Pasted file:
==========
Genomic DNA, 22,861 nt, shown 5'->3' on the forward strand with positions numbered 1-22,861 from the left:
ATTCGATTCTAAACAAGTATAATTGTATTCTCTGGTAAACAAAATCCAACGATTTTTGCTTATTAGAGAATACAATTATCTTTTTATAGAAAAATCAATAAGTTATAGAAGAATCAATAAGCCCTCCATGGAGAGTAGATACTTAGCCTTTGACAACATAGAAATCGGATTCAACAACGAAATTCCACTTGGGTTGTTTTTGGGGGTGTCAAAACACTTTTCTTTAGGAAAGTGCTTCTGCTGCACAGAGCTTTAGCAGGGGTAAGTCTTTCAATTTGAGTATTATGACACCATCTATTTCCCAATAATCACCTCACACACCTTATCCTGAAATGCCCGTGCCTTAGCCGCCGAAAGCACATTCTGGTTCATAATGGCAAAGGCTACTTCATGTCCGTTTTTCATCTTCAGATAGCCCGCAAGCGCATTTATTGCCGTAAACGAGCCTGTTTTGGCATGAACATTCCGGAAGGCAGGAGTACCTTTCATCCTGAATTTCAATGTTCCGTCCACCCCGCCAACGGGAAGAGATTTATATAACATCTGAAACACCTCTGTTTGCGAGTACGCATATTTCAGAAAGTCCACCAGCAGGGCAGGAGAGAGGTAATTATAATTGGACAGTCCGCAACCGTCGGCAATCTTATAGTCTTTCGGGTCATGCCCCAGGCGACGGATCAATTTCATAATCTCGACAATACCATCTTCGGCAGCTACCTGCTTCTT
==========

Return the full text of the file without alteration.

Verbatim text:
Genomic DNA, 22,861 nt, shown 5'->3' on the forward strand with positions numbered 1-22,861 from the left:
ATTCGATTCTAAACAAGTATAATTGTATTCTCTGGTAAACAAAATCCAACGATTTTTGCTTATTAGAGAATACAATTATCTTTTTATAGAAAAATCAATAAGTTATAGAAGAATCAATAAGCCCTCCATGGAGAGTAGATACTTAGCCTTTGACAACATAGAAATCGGATTCAACAACGAAATTCCACTTGGGTTGTTTTTGGGGGTGTCAAAACACTTTTCTTTAGGAAAGTGCTTCTGCTGCACAGAGCTTTAGCAGGGGTAAGTCTTTCAATTTGAGTATTATGACACCATCTATTTCCCAATAATCACCTCACACACCTTATCCTGAAATGCCCGTGCCTTAGCCGCCGAAAGCACATTCTGGTTCATAATGGCAAAGGCTACTTCATGTCCGTTTTTCATCTTCAGATAGCCCGCAAGCGCATTTATTGCCGTAAACGAGCCTGTTTTGGCATGAACATTCCGGAAGGCAGGAGTACCTTTCATCCTGAATTTCAATGTTCCGTCCACCCCGCCAACGGGAAGAGATTTATATAACATCTGAAACACCTCTGTTTGCGAGTACGCATATTTCAGAAAGTCCACCAGCAGGGCAGGAGAGAGGTAATTATAATTGGACAGTCCGCAACCGTCGGCAATCTTATAGTCTTTCGGGTCATGCCCCAGGCGACGGATCAATTTCATAATCTCGACAATACCATCTTCGGCAGCTACCTGCTTCTT